Lucy Somerville Howorth: New Deal Lawyer, Politician, and Feminist from the South (Southern Biography)De (autor) Dorothy S. Shawhan, Martha H. Swain Anne Firor Scott
en Limba Engleză Carte Paperback – April 2011
Born, raised, and retired in Mississippi, Lucy Somerville Howorth (1895--1997) was a champion for the rights of women long before feminism emerged as a widely recognized movement. As told by Dorothy S. Shawhan and Martha H. Swain, hers is a remarkable life story-from a small-town upbringing to a career as an attorney, an activist, and the last of a generation of New Deal women in Washington, D.C. She held a presidential appointment under every chief executive from Franklin Roosevelt to John Kennedy.
Howorth was a fervent believer in the power of organizations to bring about change, and she became known for her leadership qualities, acumen, and quick appraisal of social problems, particularly as they affected women. Shawhan and Swain point out that her winsome personality, small stature, and delightful sense of humor also aided her as a female aspiring in a man's world. In 1931 she was elected to the Mississippi House of Representatives and, after campaigning for Roosevelt, was rewarded by the new president with a federal appointment. She served in a number of subsequent roles, rising to become general counsel of the War Claims Commission, at that time the highest legal position in an executive commission ever filled by a woman.
Howorth worked relentlessly for the advancement of women, especially through the American Association for University Women and the National Federation of Business and Professional Women. She lobbied for equality in the workplace, helping to effect significant advances in government and the professions. In 1944, at the request of Eleanor Roosevelt, Howorth delivered the keynote speech at the White House Conference on Women in Postwar Policy-Making, the most memorable of her many public addresses.
This first-ever biography of Howorth bestows long-overdue recognition of her many notable achievements and illuminates the activism of women in the decades often considered to be the doldrums of the women's movement.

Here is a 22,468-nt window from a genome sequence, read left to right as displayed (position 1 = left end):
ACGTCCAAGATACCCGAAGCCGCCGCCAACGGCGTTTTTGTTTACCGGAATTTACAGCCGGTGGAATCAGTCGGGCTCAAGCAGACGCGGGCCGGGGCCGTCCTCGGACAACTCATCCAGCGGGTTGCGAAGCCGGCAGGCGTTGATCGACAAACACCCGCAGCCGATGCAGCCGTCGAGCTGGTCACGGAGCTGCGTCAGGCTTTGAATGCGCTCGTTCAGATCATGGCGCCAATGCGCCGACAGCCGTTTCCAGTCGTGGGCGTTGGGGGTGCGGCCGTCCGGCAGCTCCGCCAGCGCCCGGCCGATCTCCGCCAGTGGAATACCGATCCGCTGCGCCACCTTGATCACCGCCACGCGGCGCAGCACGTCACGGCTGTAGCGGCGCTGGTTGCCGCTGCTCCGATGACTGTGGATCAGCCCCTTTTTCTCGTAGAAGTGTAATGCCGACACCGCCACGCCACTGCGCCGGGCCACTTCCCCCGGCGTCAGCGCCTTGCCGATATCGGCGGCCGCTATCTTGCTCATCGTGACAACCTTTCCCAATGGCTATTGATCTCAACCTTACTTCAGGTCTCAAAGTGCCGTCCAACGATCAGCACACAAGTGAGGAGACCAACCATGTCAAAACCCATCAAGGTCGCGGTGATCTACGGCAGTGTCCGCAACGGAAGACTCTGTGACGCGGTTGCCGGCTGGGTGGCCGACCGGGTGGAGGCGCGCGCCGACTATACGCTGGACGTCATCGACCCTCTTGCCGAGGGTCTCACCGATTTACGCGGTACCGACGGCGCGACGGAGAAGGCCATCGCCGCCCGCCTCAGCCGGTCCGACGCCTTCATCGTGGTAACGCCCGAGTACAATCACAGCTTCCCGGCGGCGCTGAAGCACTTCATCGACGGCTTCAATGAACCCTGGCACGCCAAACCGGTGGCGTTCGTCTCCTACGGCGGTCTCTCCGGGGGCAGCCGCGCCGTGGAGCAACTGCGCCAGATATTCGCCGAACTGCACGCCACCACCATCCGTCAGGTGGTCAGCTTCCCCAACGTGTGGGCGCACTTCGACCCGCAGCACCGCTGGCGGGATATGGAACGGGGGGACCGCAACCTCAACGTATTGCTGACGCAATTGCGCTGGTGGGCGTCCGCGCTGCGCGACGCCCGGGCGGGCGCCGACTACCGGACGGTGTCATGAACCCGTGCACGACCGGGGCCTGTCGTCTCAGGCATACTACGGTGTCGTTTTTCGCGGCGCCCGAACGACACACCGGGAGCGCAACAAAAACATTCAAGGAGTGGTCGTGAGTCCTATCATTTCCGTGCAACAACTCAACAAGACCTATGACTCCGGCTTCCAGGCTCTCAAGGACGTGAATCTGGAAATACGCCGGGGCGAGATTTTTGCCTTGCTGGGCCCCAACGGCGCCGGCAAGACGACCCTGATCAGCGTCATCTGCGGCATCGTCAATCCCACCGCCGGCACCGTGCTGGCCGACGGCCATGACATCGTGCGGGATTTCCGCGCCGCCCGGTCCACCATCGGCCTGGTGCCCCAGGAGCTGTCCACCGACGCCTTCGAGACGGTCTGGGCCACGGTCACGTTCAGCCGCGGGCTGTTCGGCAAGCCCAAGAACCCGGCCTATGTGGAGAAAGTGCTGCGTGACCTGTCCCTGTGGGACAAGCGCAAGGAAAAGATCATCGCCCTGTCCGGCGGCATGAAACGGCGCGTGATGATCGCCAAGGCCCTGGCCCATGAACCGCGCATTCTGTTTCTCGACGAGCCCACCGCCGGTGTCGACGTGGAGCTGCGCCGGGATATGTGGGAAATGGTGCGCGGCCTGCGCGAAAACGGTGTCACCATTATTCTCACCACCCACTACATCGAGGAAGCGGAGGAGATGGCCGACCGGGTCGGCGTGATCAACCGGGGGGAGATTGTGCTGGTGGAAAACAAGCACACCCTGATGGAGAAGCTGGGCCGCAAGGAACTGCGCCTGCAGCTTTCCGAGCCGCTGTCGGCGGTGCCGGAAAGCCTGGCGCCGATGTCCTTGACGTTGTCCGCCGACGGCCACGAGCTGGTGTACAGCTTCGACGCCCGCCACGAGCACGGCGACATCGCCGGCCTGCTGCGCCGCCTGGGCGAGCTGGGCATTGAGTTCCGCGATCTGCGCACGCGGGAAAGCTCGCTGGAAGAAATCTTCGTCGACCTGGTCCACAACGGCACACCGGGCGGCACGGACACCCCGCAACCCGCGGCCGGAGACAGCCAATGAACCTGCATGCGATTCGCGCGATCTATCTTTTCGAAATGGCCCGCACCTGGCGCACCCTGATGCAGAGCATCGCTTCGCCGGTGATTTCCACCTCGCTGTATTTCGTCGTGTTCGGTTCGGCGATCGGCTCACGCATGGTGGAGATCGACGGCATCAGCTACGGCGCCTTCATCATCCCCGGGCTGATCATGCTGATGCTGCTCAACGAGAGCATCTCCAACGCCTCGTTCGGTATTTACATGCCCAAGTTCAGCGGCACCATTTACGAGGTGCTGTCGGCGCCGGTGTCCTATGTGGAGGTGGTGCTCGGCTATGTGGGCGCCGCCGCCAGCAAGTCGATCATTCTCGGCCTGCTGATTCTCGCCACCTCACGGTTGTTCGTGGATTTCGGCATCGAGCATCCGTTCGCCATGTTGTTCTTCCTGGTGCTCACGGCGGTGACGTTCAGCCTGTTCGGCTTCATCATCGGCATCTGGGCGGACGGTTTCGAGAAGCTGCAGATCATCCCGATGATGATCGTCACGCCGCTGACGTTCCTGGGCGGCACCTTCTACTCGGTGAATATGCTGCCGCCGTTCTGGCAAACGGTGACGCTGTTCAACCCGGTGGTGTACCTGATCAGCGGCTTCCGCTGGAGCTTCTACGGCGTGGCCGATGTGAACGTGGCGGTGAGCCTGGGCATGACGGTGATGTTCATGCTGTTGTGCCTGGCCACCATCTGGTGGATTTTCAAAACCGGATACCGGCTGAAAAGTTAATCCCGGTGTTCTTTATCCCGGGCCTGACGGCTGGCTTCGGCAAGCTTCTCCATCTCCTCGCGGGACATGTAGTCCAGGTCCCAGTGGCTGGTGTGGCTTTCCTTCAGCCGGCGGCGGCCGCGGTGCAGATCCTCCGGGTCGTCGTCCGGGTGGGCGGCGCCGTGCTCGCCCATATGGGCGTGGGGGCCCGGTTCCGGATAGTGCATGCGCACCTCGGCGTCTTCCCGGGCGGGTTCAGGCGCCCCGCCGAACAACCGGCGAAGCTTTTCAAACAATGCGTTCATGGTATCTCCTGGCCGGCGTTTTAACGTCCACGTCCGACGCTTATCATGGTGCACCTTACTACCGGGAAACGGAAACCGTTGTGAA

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Mississippi native Lucy Somerville Howorth (1895--1997) championed the rights of women long before feminism emerged as a widely recognized movement. Dorothy S. Shawhan and Martha H. Swain tell her remarkable life story -- from a small-town upbringing to her career as an attorney, to her role as a New Deal activist in Washington, D.C. Howorth became known for her leadership qualities and quick appraisal of social problems, particularly as they affected women. She became general counsel of the War Claims Commission and held a presidential appointment under four different presidents.This first-ever biography of Howorth bestows long-overdue recognition of her many notable achievements and illuminates the activism of women in the decades often considered to be the doldrums of the women's movement.
Dorothy S. Shawhan is the author of the historical novel Lizzie. She lives in Cleveland, Mississippi, where she is chair of the Division of Languages and Literature and a professor of English at Delta State University.
Martha H. Swain is the author of Pat Harrison: The New Deal Years and Ellen S. Woodward: New Deal Advocate for Women, winner of the Eudora Welty Award from the Mississippi University for Women. She is Cornaro Professor Emerita of History at Texas Woman's University and lives in Starkville, Mississippi, where she most recently has taught history at Mississippi State University.